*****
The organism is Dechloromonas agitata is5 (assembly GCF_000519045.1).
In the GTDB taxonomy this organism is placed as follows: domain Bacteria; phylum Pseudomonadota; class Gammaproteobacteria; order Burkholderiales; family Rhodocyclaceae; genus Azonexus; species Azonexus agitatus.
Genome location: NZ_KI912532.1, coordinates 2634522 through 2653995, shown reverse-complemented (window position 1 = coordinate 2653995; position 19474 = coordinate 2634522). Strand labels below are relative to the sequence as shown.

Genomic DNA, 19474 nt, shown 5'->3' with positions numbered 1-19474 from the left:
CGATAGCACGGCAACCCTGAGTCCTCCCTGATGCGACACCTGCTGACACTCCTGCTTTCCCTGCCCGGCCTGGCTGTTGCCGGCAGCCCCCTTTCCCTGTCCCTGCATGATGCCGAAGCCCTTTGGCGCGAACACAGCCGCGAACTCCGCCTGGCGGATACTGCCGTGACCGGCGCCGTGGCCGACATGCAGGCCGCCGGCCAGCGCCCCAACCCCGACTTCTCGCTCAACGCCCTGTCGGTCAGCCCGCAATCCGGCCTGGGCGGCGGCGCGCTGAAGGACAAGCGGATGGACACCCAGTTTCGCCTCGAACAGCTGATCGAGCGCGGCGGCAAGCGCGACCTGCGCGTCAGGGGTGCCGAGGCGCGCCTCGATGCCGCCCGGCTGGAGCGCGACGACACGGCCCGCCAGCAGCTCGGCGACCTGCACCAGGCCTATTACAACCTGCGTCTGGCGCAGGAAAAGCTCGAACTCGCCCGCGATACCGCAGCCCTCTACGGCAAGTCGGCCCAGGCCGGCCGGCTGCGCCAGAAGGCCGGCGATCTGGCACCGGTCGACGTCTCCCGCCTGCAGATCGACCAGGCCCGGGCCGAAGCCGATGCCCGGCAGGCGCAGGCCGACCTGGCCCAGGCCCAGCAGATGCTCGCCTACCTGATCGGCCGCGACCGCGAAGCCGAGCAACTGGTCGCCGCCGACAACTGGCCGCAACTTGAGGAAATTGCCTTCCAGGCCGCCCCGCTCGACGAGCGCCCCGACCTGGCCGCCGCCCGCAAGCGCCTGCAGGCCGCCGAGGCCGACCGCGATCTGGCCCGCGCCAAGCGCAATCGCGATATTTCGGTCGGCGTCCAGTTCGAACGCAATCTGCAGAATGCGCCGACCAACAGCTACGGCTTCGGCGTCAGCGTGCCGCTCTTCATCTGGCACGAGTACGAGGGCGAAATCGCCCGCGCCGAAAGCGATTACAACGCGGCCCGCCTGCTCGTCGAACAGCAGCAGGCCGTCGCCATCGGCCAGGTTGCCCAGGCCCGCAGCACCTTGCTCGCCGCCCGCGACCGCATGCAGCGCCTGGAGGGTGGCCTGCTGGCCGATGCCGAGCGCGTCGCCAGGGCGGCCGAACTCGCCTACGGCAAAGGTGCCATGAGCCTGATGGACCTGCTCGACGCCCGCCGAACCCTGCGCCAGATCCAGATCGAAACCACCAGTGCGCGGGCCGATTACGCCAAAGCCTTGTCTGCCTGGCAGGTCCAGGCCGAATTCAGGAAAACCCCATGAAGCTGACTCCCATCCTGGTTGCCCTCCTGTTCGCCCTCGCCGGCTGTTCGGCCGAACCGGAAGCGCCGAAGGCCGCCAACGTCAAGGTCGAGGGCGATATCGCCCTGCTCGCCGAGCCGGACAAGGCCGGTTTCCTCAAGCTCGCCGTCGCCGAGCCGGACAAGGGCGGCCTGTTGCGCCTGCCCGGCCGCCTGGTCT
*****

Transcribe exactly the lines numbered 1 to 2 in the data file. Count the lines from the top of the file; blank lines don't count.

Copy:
The organism is Dechloromonas agitata is5 (assembly GCF_000519045.1).
In the GTDB taxonomy this organism is placed as follows: domain Bacteria; phylum Pseudomonadota; class Gammaproteobacteria; order Burkholderiales; family Rhodocyclaceae; genus Azonexus; species Azonexus agitatus.